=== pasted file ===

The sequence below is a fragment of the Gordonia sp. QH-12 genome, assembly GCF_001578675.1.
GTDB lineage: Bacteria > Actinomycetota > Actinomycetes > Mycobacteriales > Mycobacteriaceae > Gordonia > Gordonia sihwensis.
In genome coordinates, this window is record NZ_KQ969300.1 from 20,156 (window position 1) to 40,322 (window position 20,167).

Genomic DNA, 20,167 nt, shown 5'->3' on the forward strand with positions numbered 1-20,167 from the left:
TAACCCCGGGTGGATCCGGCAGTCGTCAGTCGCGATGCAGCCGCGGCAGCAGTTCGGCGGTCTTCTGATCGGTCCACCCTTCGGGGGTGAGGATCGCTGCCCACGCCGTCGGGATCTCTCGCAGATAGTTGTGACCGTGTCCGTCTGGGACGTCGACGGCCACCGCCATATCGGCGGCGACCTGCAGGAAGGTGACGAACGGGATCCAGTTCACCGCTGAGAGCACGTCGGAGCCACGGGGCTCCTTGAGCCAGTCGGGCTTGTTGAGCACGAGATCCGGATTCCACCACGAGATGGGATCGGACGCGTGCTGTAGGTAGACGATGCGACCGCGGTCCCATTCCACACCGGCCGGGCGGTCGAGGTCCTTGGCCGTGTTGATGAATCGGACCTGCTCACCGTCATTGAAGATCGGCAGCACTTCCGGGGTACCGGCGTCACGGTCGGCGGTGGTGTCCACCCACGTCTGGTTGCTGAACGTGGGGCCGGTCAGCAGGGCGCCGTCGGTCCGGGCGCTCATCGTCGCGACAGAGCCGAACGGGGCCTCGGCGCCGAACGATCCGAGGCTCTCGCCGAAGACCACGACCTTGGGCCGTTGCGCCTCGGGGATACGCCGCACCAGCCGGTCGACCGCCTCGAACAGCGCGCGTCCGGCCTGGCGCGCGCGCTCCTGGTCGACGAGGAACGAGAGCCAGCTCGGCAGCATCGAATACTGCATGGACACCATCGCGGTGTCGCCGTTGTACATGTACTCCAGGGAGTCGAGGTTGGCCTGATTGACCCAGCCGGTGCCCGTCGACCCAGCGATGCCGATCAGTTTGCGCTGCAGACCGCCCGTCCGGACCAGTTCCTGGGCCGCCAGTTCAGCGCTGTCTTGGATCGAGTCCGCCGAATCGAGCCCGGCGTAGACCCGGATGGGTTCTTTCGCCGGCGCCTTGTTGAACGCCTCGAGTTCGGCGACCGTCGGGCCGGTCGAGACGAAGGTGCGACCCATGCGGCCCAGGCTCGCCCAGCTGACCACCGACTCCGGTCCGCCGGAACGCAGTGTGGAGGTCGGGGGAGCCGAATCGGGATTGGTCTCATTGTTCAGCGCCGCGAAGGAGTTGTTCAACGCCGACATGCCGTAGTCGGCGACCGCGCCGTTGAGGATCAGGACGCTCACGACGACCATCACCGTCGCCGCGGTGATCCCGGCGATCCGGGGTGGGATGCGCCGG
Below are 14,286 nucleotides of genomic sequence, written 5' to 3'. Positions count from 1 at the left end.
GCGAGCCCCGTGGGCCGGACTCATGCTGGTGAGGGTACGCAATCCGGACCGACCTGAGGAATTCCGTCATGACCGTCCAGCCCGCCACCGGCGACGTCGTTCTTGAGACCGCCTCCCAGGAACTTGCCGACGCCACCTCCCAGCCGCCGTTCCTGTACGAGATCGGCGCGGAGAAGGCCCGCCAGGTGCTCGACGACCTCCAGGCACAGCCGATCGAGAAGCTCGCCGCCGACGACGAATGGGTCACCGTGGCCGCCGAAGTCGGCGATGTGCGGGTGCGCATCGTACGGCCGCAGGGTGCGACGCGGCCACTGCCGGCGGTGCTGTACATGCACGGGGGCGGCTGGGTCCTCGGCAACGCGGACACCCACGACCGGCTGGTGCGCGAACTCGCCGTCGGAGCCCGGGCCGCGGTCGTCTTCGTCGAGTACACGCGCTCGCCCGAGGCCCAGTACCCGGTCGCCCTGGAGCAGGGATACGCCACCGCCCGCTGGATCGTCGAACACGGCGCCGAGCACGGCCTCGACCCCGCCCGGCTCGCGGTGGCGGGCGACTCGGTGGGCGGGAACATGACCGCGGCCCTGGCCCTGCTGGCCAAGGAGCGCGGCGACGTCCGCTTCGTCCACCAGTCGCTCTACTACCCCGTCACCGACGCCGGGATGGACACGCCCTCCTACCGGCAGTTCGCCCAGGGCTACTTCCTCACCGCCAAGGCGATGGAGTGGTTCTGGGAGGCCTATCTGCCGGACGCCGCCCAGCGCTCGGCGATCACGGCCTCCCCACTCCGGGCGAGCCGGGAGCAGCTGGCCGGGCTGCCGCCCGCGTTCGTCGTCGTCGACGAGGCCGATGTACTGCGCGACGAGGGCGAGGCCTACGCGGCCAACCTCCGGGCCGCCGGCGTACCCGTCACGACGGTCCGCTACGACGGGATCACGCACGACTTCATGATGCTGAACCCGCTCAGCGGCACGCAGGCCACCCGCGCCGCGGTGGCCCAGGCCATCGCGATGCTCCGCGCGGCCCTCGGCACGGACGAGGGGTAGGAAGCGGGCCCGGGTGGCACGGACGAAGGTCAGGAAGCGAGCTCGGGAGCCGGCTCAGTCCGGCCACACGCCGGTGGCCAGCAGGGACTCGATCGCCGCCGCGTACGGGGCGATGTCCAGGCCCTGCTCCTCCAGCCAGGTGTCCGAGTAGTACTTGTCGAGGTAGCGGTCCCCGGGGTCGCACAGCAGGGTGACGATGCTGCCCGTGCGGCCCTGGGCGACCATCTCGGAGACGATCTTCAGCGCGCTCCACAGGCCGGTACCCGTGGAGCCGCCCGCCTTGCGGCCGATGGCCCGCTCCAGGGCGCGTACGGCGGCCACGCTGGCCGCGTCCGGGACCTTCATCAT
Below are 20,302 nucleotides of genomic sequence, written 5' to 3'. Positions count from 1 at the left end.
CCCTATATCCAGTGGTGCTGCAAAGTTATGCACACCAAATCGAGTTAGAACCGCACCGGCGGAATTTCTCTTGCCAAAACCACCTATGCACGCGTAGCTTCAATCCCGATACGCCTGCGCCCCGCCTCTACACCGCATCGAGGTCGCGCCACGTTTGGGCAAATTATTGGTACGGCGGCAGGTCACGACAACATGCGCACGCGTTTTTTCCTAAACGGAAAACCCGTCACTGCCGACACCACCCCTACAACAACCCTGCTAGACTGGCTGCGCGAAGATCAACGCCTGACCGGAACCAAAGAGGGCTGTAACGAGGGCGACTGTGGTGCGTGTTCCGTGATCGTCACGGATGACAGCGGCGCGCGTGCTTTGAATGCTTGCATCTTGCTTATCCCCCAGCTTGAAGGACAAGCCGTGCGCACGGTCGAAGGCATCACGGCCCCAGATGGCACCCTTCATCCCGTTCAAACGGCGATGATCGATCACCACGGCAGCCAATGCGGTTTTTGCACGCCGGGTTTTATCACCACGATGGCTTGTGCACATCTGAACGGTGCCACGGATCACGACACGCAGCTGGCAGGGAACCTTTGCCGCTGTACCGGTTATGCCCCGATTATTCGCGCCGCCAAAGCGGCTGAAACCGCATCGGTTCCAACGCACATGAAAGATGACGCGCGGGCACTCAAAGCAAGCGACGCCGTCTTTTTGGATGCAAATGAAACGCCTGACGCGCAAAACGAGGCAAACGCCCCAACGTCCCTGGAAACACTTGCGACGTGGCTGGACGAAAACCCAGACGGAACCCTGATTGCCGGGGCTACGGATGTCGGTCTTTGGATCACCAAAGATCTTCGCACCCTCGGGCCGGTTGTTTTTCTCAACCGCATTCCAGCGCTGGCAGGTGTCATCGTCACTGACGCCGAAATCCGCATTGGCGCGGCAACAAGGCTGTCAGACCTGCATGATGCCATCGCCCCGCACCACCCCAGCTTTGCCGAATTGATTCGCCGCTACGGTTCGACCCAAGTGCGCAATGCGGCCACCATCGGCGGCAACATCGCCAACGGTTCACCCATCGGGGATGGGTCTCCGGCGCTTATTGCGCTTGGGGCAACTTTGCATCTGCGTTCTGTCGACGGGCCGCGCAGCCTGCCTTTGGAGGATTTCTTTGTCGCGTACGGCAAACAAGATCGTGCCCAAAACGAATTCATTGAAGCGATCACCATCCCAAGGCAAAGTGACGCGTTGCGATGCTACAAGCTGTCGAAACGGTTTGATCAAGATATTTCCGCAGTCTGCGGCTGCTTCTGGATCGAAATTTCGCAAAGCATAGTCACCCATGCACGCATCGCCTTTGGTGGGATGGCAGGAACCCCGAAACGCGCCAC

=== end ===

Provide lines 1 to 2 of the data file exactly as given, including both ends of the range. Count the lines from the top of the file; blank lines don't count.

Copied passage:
The sequence below is a fragment of the Gordonia sp. QH-12 genome, assembly GCF_001578675.1.
GTDB lineage: Bacteria > Actinomycetota > Actinomycetes > Mycobacteriales > Mycobacteriaceae > Gordonia > Gordonia sihwensis.